The torture happened and there is photographic evidence and at some point, probably sooner than later, they will show up in magazines, newspapers or online. Furthermore, we've already seen glimmerings and heard the descriptions of some of them. Truthfully, haven't we, in our mind's eye, reviewed each and every one of them? Listen up! The secret is already out. The world knows and our enemies have been, and this moment continue, using that knowledge against us.
The notion that somehow releasing the pictures will make things more dangerous for Americans at home and abroad is utterly specious and ridiculously absurd. Our enemies already want us dead in any way they can make it happen and releasing the photos will not increase their resolve one iota.
It should not have happened, but it did. Continuing to conceal the reality from the American people and the rest of the world under the canard that things will become more dangerous just does not suffice. There is more to it than that. Something else is at work. Something darker and more complex than what we're being told. And, that too will eventually come to light, it always does.
Were I in the position to do so, I would caution the President that this issue could very well be the cancer that nullifies his effectiveness. One never does well by attempting to hide things from the American people. Doubt me? Ask Nixon, Reagan, Bush the Elder, Clinton, and Bush the Lesser and each will tell you they came a cropper when trying to lie, mislead, conceal, or obfuscate in dealings with We the People.
So. Lieberman and Graham, shut the hell up. And, Mr. President release the damned photos and move on already!
09 June 2009
Now, after last week's hearing, Senator Kohl called for stronger consumer protections and greater transparency within the long-term care insurance industry as more and more states are joining with the industry in calling for consumers to purchase LTCI.
Many seniors are confronted with devastating premium increase while many others do without due to prohibitively high premiums with great state-by-state variation in premiums and consumer safeguards for comparable plans, according to the committee's report. It cites one company which raised its rates by 40%.
"Until we can guarantee that consumers have adequate protections, and that premiums don't skyrocket down the road, long-term care insurance is not ready to be part of the health care reform solution", said Kohl.
The Kaiser Family Foundation put forth a study in conjunction with the hearing which reported, "American families today are struggling to pay for long-term are, caught in the cross hairs of an economic meltdown dramatically reducing the personal resources that have fueled over 25 percent of the nation's long-term care spending until now. The sources of out-of-pocket financing, which include home equity, personal savings, and income from adult children have provided critical private funding for a long-term care system in which insurance has played a very small role, covering only about 10 percent of all seniors."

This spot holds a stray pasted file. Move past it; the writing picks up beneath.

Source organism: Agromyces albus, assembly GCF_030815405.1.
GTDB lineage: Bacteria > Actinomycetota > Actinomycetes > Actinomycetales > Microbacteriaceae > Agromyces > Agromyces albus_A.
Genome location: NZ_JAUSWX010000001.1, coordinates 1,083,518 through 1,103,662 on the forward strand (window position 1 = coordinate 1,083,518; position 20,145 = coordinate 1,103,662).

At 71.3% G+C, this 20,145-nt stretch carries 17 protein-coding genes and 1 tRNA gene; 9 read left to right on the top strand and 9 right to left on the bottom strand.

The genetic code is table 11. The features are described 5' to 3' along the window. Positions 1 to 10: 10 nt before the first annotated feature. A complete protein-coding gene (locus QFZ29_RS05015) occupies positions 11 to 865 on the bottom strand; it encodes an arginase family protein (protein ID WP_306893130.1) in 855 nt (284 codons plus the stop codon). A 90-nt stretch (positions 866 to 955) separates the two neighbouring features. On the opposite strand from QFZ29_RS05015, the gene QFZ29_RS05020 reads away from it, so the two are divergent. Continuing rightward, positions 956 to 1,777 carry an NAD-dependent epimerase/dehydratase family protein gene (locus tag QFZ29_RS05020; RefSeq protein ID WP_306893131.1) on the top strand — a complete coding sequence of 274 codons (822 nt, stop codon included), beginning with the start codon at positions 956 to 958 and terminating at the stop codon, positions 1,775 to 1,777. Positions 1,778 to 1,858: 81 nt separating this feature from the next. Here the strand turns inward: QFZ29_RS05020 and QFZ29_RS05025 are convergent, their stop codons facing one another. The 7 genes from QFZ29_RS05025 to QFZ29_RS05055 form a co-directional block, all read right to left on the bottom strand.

The Kaiser analysis went on to cite High Cost, Health-Risk Deniability, Complexity of the Various Plans, and the Time Lag between purchase and use as the current primary impediments to consumers desire to buy into LTCI plans.
The report provides in-depth analysis and comparison of two suggested alternatives to the current situation: Employer Based Plans and Medicare Partnership Programs. Each provides some answers, but each also, raises many questions.
Older Americans need to keep themselves informed and involved on this critical health care issue, or they will find that once again the lobbyists of the insurance oligarchs will have their way and LTCI will remain out of reach for most of working America.
08 June 2009
Earlier this month the Wall Street Journal reported that there exists a
loophole in in federal banking rule, allowing nefarious creditors to
garnish retirees' Social Security and Veterans'benefits.
On Friday, June 6. The Alliance for Retired Americans issued this
statement: While federal law is designed to protect these benefits
from most creditors, several bill collectors have legally
manipulated banks into temporarily freezing their customers' accounts
while the issue is sorted out. This ploy by creditors has intensified
since the substantial increase in direct deposit, which is used by 80%
of Social Security recipients.
Lawmakers from both parties are calling upon the Obama Administration
to issue new, tighter regulations to prevent some banks from seizing
funds that were placed in an account via direct deposit.
Sen. Herb Kohl (D-WI), Chairman of the Senate Special Committee on
Aging, and other lawmakers have introduced a bill that would stop further
promotion of the direct deposit programs for Social Security and veterans'
benefits until the Treasury Department issues rules to protect the
benefits from creditors.
"The Alliance recognizes the vulnerability of direct deposit for retirees,
and it is imperative that we press the Department of Treasury to close
this existing loophole," said Barbara J. Easterling, President of
the Alliance for Retired Americans,in support of Sen. Kohl's bill.
Steps to protect your Social Security, disability, veteran's or pension benefits:
- Don't commingle Social Security and exempt benefits with nonexempt funds.
- Don't get a loan or credit card from the bank where your Social Security or pension is deposited.
- If sued, go to court and demand proof of the debt.
- If your bank account is frozen, file an exemption claim within 10 days.
05 June 2009